The International Trade Center’s (ITC) Ethical Fashion Program supports the development of marginalized communities of women in Kenya and Uganda, mostly groups of artisans based in poor rural and urban settings. The program enables disadvantaged African communities and their groups of informal manufacturers to become part of the global supply chain, thus developing their export capacities and strengthening their position in both the domestic and regional markets. The project is based on a joint effort of the ITC and Ethical Fashion Africa Ltd. (EFAL), which is based in Nairobi. Watch the video below to learn more about EFAL and designer Vivienne Westwood’s collection.
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EFAL affiliated with the FLA in February 2010 to work towards better management of the risks in their supply chain. EFAL’s affiliation has been handled as a special project for the first year due to its unusual and diverse supply chain, which extends to informal workshops, communities and home-based work. Within the first few months of collaboration, FLA provided ITC with new tools and methods – including photo elicitation. This method helped illustrate the day-to-day lives of the workers, painting a more complete picture of the program’s impact on workers’ lives. Photo elicitation is an explorative approach among a small sample of workers to discover what a typical workday looks like; how workers view their lives, their work, and their community; what is most important to them; and how the Ethical Fashion Program is embedded into their daily routines. Read more about the Ethical Fashion Program and see the recently-published 2010 FLA Annual Report to learn more about the photo elicitation method used during program development.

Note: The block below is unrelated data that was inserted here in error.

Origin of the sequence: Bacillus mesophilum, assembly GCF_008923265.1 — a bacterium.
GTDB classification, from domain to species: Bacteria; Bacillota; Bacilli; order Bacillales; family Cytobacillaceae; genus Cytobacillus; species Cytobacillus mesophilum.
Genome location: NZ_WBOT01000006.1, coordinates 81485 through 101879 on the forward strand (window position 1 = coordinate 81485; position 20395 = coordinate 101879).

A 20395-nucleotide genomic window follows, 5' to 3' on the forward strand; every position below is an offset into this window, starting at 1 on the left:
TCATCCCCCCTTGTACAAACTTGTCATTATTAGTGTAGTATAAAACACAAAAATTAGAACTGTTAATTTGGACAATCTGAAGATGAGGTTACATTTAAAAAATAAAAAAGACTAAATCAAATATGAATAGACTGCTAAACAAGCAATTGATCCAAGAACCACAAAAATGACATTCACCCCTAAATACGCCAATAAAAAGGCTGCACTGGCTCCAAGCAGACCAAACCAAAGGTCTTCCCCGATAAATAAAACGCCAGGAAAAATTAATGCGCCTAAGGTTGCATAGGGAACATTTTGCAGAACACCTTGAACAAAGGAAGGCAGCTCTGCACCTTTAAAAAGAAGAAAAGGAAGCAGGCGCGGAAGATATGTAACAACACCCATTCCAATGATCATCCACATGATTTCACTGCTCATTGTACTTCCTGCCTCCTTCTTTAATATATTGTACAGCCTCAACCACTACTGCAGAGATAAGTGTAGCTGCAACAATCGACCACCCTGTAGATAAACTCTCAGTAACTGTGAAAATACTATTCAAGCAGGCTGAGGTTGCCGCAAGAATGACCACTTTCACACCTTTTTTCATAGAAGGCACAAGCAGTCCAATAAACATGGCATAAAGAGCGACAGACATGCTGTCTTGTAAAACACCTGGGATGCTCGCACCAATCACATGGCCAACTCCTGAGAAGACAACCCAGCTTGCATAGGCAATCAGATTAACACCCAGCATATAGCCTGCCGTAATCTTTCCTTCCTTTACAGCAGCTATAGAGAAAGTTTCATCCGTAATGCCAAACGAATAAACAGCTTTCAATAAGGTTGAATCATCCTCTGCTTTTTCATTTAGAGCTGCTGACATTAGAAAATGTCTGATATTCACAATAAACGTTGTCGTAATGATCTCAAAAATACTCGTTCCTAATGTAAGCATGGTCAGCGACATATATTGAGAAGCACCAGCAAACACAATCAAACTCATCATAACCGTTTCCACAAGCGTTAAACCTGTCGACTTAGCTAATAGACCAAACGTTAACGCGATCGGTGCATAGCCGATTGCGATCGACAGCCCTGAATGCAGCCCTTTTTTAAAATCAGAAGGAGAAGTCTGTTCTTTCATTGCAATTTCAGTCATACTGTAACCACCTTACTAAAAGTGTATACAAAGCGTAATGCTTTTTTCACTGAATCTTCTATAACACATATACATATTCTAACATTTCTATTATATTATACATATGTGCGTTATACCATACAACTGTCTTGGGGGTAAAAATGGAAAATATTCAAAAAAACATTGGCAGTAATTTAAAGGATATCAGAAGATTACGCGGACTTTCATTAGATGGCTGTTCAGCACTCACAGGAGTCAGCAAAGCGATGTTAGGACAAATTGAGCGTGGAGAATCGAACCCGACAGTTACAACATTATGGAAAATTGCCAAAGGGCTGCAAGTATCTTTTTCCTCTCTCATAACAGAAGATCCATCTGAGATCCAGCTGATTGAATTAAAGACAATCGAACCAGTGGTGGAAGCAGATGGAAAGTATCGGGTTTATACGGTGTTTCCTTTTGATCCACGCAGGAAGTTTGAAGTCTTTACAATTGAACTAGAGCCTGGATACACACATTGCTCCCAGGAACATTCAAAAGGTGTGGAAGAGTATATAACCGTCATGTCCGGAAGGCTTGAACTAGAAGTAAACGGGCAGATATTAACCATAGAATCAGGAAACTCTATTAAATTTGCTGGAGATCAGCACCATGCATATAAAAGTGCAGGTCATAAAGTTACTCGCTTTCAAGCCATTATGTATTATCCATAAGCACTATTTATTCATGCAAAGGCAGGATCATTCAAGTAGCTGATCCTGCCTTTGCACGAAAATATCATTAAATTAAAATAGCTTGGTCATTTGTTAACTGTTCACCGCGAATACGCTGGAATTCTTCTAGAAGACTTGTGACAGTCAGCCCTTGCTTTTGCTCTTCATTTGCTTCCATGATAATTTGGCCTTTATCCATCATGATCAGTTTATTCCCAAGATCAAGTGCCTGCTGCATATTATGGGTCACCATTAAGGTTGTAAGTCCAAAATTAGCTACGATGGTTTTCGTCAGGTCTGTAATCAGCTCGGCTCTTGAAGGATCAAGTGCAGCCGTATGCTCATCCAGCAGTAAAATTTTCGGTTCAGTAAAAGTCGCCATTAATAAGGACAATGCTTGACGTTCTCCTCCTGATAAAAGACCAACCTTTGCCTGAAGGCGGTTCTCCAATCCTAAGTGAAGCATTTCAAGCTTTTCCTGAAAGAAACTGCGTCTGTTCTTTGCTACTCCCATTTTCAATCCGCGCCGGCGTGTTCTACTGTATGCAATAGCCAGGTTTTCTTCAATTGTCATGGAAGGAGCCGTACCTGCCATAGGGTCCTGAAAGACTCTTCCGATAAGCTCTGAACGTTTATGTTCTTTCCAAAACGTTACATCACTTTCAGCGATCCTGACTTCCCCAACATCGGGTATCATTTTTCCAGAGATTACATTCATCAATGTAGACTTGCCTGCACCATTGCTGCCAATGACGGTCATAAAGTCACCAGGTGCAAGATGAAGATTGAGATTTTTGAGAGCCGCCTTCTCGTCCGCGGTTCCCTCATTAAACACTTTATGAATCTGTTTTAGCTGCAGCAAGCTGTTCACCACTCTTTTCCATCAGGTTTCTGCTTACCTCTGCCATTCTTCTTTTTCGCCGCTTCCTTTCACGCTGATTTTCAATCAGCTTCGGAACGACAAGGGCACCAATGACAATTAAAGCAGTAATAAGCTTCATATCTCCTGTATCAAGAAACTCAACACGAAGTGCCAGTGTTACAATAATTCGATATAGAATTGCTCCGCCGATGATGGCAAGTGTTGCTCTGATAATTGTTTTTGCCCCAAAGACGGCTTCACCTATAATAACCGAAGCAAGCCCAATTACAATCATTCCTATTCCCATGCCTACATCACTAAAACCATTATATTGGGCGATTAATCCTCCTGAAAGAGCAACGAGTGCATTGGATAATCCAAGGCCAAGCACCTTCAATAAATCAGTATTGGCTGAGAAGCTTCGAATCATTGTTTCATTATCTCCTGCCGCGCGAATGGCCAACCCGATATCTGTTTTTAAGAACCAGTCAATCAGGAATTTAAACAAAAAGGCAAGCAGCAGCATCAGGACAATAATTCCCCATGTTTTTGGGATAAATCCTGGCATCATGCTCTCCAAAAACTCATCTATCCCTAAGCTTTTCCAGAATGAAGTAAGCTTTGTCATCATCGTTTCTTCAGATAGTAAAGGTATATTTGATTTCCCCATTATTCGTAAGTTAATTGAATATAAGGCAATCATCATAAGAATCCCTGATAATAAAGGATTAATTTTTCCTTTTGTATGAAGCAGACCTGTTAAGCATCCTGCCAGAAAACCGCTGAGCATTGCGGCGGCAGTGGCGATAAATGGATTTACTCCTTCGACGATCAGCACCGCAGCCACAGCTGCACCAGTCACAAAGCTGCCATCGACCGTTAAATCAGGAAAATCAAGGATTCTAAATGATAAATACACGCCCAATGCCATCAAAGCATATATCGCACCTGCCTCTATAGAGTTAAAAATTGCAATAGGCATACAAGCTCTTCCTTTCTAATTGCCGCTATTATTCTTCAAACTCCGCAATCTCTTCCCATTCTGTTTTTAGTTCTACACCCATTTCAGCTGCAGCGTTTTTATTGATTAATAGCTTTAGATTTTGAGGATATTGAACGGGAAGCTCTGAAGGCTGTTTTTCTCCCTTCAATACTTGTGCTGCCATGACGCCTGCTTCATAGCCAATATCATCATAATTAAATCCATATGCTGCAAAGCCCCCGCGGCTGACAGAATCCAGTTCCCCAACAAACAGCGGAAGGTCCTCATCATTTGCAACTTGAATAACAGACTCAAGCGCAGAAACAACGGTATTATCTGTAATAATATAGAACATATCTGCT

On May 31, dozens of company, supplier and NGO representatives joined FLA staff for an informal gathering at the FLA Shanghai office to discuss trends, best practices and lessons learned in capacity building for social compliance. Labor advocates and industry leaders are increasingly realizing that it is important to look beyond monitoring to develop resources that positively and sustainably affect compliance. Capacity building at the factory level – activities that strengthen the knowledge, abilities, skills and behavior of individuals – is essential for sustainable compliance. Capacity building encompasses more than training, and can include:
- Human resource development: the process of equipping individuals with the understanding, skills and access to information, knowledge and training that enables them to perform effectively.
- Organizational development: the elaboration of management structures, processes and procedures, not only within organizations but also the management of relationships between the different organizations and sectors (public, private and community).
- Institutional and legal framework development: making legal and regulatory changes to enable organizations, institutions and agencies at all levels and in all sectors to enhance their capacities.